By February when things began to calm down and the numbness of our minds began to thaw, our focuses turned towards the obvious coming flood threat. The Red River flood in 1996 was one of the worst on record and this winter had been much snowier in the Red River Valley. The worst possible scenario would be for more snow to pile up and then melt all at once.

And that's exactly what it did. In early March, another storm hit dumping several inches of snow and bringing settled snowpacks to nearly 4 feet in regions that rarely see over a foot on the ground at a time.

You have to consider that the Red River Valley of Minnesota and North Dakota is one of the flattest regions on earth. When the ground is frozen solid and you melt 4 feet of snow (or an equivalent 4-5" of water) plus whatever rainfall you might receive, it's like getting a 6-7" rainfall on a giant state-sized, flat, asphalt parking lot.

You can imagine the results would be devastating.

By late March after more snow had fallen, the big thaw set in. Temperatures, after barely having thawed throughout the entire winter, shot into the 50s with sunny skies for a week straight. Nearly 4 feet of snow melted between March 27th and April 3rd, 1997.

Area tributaries flooded so fast people didn't have any time to prepare. Small towns like Breckenridge, Minnesota saw record floods that swallowed their entire towns. The Red River of the North, usually a rather small river, maybe 50 feet wide, was over 18 MILES wide in places.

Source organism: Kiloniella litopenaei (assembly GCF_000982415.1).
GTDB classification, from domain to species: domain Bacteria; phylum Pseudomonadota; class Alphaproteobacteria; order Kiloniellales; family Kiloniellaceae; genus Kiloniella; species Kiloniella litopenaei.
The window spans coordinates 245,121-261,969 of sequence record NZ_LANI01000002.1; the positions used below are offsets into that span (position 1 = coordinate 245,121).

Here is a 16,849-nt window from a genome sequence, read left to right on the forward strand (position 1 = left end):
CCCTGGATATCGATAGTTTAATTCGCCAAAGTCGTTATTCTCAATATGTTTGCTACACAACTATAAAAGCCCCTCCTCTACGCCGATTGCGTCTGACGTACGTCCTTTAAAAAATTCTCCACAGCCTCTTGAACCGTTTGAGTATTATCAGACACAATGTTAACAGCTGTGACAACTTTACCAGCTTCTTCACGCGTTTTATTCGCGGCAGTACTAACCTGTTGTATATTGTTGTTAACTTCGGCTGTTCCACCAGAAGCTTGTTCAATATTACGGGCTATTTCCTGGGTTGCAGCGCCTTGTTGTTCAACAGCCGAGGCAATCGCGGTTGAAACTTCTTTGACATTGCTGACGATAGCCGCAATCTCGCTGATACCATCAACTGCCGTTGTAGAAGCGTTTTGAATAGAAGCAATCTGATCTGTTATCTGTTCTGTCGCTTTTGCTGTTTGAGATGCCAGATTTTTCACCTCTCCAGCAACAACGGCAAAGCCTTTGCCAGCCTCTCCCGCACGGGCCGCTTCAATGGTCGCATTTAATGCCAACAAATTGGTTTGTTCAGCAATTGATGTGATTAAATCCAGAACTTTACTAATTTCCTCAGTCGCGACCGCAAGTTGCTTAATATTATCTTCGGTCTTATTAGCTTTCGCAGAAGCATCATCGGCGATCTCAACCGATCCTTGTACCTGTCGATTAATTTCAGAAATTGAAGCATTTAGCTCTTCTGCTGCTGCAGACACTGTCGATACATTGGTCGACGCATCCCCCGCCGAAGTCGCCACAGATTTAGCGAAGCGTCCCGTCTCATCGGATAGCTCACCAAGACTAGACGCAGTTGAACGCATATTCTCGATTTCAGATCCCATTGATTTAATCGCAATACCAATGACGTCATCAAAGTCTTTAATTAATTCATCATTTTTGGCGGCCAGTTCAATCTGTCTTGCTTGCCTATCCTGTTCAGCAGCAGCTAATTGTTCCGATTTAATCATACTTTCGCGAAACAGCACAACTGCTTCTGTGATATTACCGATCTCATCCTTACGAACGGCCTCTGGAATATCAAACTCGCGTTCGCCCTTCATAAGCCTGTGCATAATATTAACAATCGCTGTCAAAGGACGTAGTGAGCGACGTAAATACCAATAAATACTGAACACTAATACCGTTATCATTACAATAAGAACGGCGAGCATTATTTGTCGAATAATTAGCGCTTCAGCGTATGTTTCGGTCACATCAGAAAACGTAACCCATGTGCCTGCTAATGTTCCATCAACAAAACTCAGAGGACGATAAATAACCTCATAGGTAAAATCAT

Overland flooding on the flat farm fields turned the entire valley into a massive inland sea, not unlike the massive Lake Agassiz that created the valley thousands of years ago.








While the tributaries that feed the Red (which is a liberal term here... more like the entire landmass that turned into a sea and slowly just floated towards the Red) were breaking records, a massive storm system moved in on April 6th-8th..

It dumped over 2 inches of rain over the region before dumping over a foot of snow and sending temperatures below 0˚F. Everything froze solid. People couldn't even evacuate from their homes.

The National Guard was left rescuing people by helicopter and hovercraft.

After the the thaw resumed, all the water gushed into the Red. Since the river flows north and follows the spring thaw, the flood will just tend to get bigger and bigger and bigger the further down river you go. It did its worst in Grand Forks, ND.

Even after emergency crews worked around the clock with area residents to raise the levies and dikes, it was no good. The Red River, nearly 4 feet higher than it had ever been, broke through the dikes and flooded nearly the entire city of 50,000 residents. Only a couple days later, a transformer caught fire and a large swath of the historic downtown burned to the ground. In one of Mother Nature's cruelest ironies, the fire fighters were helpless to do anything to stop it because of the mud filled flood waters surrounding the buildings.

It was a harsh winter for wildlife and for the people that live in the region. But Grand Forks learned its lesson. It immediately began ambitious planning and subsequently rebuilt portions of the city. They removed hundreds of homes that were closest to the river, turning it into park land with lots of trees that diffuse and slow the water, reducing wear on the dikes, which were built to a height of 60 feet, 5 feet above the record crest which can easily be expanded a further several feet with minimal effort.